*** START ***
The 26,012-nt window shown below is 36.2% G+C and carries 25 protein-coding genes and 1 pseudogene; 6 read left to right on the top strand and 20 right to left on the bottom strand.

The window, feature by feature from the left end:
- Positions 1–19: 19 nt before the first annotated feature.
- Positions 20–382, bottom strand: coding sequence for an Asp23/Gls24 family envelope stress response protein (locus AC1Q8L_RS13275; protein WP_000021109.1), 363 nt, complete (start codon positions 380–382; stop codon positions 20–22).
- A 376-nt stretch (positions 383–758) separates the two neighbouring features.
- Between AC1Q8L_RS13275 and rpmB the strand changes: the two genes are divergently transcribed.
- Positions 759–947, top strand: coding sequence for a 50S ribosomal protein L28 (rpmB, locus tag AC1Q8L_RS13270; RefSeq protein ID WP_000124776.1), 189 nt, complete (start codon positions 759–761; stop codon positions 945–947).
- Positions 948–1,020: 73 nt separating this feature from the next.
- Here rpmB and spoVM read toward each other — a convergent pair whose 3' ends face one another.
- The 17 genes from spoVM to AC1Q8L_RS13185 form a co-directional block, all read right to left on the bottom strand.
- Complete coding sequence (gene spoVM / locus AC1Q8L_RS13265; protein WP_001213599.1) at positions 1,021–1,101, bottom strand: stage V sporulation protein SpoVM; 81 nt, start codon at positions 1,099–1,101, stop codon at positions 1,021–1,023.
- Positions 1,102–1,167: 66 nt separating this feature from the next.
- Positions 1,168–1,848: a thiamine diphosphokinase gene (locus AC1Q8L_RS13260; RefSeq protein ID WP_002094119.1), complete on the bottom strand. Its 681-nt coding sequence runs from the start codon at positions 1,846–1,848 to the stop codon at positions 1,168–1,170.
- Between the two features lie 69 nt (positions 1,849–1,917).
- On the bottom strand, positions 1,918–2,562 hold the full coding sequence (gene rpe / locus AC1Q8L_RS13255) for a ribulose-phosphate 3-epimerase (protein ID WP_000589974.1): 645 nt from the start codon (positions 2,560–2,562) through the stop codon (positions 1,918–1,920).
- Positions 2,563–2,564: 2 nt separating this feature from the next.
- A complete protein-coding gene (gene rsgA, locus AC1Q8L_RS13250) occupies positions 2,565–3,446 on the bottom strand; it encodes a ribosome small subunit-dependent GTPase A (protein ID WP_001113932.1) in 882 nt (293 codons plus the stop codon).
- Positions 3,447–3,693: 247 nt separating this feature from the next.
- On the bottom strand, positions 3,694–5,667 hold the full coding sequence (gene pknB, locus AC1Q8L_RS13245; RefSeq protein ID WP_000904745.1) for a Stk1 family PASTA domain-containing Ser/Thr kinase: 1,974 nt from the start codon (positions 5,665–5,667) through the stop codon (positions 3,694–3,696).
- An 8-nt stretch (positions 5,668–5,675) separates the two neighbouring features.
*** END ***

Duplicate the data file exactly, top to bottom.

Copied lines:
The 26,012-nt window shown below is 36.2% G+C and carries 25 protein-coding genes and 1 pseudogene; 6 read left to right on the top strand and 20 right to left on the bottom strand.

The window, feature by feature from the left end:
- Positions 1–19: 19 nt before the first annotated feature.
- Positions 20–382, bottom strand: coding sequence for an Asp23/Gls24 family envelope stress response protein (locus AC1Q8L_RS13275; protein WP_000021109.1), 363 nt, complete (start codon positions 380–382; stop codon positions 20–22).
- A 376-nt stretch (positions 383–758) separates the two neighbouring features.
- Between AC1Q8L_RS13275 and rpmB the strand changes: the two genes are divergently transcribed.
- Positions 759–947, top strand: coding sequence for a 50S ribosomal protein L28 (rpmB, locus tag AC1Q8L_RS13270; RefSeq protein ID WP_000124776.1), 189 nt, complete (start codon positions 759–761; stop codon positions 945–947).
- Positions 948–1,020: 73 nt separating this feature from the next.
- Here rpmB and spoVM read toward each other — a convergent pair whose 3' ends face one another.
- The 17 genes from spoVM to AC1Q8L_RS13185 form a co-directional block, all read right to left on the bottom strand.
- Complete coding sequence (gene spoVM / locus AC1Q8L_RS13265; protein WP_001213599.1) at positions 1,021–1,101, bottom strand: stage V sporulation protein SpoVM; 81 nt, start codon at positions 1,099–1,101, stop codon at positions 1,021–1,023.
- Positions 1,102–1,167: 66 nt separating this feature from the next.
- Positions 1,168–1,848: a thiamine diphosphokinase gene (locus AC1Q8L_RS13260; RefSeq protein ID WP_002094119.1), complete on the bottom strand. Its 681-nt coding sequence runs from the start codon at positions 1,846–1,848 to the stop codon at positions 1,168–1,170.
- Between the two features lie 69 nt (positions 1,849–1,917).
- On the bottom strand, positions 1,918–2,562 hold the full coding sequence (gene rpe / locus AC1Q8L_RS13255) for a ribulose-phosphate 3-epimerase (protein ID WP_000589974.1): 645 nt from the start codon (positions 2,560–2,562) through the stop codon (positions 1,918–1,920).
- Positions 2,563–2,564: 2 nt separating this feature from the next.
- A complete protein-coding gene (gene rsgA, locus AC1Q8L_RS13250) occupies positions 2,565–3,446 on the bottom strand; it encodes a ribosome small subunit-dependent GTPase A (protein ID WP_001113932.1) in 882 nt (293 codons plus the stop codon).
- Positions 3,447–3,693: 247 nt separating this feature from the next.
- On the bottom strand, positions 3,694–5,667 hold the full coding sequence (gene pknB, locus AC1Q8L_RS13245; RefSeq protein ID WP_000904745.1) for a Stk1 family PASTA domain-containing Ser/Thr kinase: 1,974 nt from the start codon (positions 5,665–5,667) through the stop codon (positions 3,694–3,696).
- An 8-nt stretch (positions 5,668–5,675) separates the two neighbouring features.